oHow has technology changed the role of retail managers? oHow has the technology improved retail management, not just how technology has improved? Provide specific examples. oWhat, if any, are the downsides to the technology that may present challenges to the retail manager? Effectiveness of Technology Consumers have many choices when deciding where to purchase their goods. While retailer managers are deciding how to win the consumer’s business and increase revenue, they are also constantly trying to figure out ways to reduce costs.
Technology helps retail managers improve areas of inventory and supply chain management as well as customer satisfaction and loss prevention (Green, 2002). This paper explains how technology improves the effectiveness of retail management and has changed the role of managers. Before databases and data warehouses, business intelligence for some retail managers meant making decisions based on intuition, status quo, or mimicking the competition.
Today, however, technology, like data warehouses, provides the tools for managers to make decisions based on relevant, organized data, which reduces the chances of making poor decisions (Berman & Evans, 2007). Information, when gathered, stored, and analyzed on a continuous basis reduces risk in management decision making. As an example, after implementing a real-time analysis tool, management at Staples now identifies consumer trends and makes better merchandising decisions (Berman & Evans, 2007).
Without point-of-sale (POS) systems, retail managers depended on manual calculator-type entries for tallying receipts, taxes, and inventory levels. Today, POS systems automate receipts and track important information about inventory transactions. Valuable performance indicators, such as voids, price overrides, and multiple credit transactions can be retrieved from the POS and aid managers in their loss prevention efforts. Traditionally, many retailers incurred losses during the warehousing process (Davis, 2006).
Inventory management technology tracks key information about product while in the possession of the retailer, allowing managers to easily track inventory turns, movement of items, and stock to sales ratio. Because managers are more informed, they can respond faster to changes in demand, lowering costs related to inventory levels. In addition to improving retail management, technology has helped retail businesses through better marketing strategies and consumer experiences.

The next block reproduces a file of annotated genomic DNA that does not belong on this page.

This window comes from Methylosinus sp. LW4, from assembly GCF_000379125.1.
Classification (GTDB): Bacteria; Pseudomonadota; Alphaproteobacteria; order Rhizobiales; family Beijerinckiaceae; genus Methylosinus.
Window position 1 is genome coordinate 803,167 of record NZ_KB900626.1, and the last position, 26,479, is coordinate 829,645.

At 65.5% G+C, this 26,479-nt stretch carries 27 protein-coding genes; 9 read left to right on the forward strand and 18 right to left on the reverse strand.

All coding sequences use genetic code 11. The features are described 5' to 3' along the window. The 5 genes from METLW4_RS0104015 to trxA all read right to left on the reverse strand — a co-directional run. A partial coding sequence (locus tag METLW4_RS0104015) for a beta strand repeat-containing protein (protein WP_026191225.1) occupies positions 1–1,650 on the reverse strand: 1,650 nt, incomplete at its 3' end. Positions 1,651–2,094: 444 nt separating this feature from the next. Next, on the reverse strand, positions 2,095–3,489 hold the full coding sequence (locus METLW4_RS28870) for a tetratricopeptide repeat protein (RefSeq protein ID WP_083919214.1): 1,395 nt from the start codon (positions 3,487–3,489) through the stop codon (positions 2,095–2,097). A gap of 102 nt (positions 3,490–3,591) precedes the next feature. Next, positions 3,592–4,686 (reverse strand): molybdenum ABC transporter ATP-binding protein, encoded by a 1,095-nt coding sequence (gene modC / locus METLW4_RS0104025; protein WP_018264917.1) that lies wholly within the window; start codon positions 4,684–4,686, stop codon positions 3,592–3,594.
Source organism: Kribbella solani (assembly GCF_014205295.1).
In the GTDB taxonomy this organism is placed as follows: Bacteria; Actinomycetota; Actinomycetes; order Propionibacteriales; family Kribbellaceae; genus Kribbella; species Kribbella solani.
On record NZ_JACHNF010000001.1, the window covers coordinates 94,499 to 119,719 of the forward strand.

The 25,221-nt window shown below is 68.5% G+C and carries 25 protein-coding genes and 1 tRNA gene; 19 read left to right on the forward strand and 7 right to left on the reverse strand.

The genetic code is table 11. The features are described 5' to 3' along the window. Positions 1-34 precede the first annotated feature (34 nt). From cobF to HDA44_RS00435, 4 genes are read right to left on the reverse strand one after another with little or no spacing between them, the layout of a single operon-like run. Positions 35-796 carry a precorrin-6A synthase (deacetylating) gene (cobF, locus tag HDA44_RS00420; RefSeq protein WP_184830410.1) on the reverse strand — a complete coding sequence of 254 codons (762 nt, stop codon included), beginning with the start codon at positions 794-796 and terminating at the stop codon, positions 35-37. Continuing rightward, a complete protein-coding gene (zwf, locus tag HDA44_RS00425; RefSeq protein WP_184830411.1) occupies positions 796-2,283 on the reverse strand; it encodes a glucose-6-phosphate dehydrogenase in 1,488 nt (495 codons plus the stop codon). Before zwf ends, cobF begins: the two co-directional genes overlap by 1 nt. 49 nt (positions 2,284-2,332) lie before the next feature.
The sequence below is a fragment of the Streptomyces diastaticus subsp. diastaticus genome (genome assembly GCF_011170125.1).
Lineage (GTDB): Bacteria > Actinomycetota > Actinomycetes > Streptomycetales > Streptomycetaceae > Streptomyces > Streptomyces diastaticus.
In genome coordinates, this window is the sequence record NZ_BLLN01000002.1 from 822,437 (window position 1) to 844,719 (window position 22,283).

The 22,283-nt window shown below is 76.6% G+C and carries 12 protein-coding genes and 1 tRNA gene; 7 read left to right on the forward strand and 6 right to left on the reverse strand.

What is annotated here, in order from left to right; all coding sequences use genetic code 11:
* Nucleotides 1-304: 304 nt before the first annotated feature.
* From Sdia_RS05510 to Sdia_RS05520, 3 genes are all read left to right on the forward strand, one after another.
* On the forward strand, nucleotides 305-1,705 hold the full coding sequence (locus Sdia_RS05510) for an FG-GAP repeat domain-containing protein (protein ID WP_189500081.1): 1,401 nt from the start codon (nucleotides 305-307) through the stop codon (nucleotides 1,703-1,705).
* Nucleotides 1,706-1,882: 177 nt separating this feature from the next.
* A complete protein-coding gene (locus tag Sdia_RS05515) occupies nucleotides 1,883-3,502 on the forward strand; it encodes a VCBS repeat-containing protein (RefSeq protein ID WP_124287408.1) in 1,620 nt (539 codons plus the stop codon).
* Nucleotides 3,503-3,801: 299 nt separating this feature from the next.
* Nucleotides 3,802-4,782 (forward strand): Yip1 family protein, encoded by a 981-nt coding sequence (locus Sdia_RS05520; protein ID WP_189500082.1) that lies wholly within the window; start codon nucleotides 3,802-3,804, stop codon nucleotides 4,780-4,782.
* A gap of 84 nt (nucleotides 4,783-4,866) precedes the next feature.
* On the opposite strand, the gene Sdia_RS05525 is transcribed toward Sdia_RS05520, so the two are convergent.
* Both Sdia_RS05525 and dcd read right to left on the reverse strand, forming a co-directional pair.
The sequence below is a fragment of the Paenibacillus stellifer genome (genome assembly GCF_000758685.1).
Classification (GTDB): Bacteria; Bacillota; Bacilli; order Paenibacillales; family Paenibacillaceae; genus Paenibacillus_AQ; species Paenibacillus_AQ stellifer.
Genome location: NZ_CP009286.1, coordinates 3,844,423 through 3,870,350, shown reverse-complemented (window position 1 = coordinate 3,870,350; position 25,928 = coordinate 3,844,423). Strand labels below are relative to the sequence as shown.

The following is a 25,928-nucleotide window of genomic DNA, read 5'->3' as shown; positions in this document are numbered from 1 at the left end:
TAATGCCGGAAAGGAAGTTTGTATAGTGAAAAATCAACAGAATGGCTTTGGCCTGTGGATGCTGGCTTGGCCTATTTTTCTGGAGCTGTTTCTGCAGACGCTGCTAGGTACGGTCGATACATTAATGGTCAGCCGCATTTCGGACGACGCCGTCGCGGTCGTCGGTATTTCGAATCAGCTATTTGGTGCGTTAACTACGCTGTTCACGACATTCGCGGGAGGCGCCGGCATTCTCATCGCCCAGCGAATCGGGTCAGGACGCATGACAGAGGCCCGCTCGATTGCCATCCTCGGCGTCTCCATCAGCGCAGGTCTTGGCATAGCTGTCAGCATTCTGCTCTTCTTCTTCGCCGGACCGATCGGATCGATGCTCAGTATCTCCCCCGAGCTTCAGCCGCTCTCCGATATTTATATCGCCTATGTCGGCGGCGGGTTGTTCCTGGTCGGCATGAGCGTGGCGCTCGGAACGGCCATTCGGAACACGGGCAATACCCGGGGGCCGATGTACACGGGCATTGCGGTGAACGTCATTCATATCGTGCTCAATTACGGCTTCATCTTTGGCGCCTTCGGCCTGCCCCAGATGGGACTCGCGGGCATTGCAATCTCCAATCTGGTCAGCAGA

According to Berman& Evans (2007), Staples uses multi-variable testing (MVT) to test and measure multiple changes in operations, services, and procedures simultaneously that pinpoints which creative styles and promotions provide the best returns. Intense marking research means each consumer receives a more personalized shopping experience both in stores and online. Additionally electronic data interchange (EDI) provides a platform for information to flow regularly between retailers and suppliers, improving communication and planning between managers and vendors, allowing each to react faster to demand (Berman & Evans, 2007).
Retailers receive timely and accurate information from suppliers such as new product announcements, training materials, and price changes. Technology provides many benefits to the retail industry and its managers; it also has drawbacks. Implementing new technologies presents learning curves for managers, staff, and team members and introduces new areas of risk (Davis, 2007). Some team members can be resistant to changes causing retailers to lose time and money while drawing out the implementation of the technology. Managers may not grasp the reporting and access capabilities new systems bring.
Loss reports, for example, may not be analyzed during the learning curve and users may be granted access privileges they shouldn’t have. Each opens up the retail business to theft and fraud they may not have previously experienced. Whereas managers are ultimately responsible for increasing margins, reducing costs, and improving the customer experience, technology can certainly aid them in their decision making. Successful retailers like Staples use technology such as MVT and data warehousing to build their business and increase business intelligence.
Today, retail managers continue to make risky decisions, but the successful manager backs those decisions with accurate, real-time data provided by technology. ? References: Berman, B. , & Evans, J. R. (2007). Retail management: A strategic approach (10th ed. ). Upper Saddle River. NJ: Prentice Hall. Davis, J. (2006). RETAIL Risk and High Technology. Risk Management (00355593), 53(6), 16-19. Retrieved from International Security & Counter Terrorism Reference Center database. Green, J. , (2002). Technology advances in retail. Retrieved July 17, 2010 from www. arubanetworks. com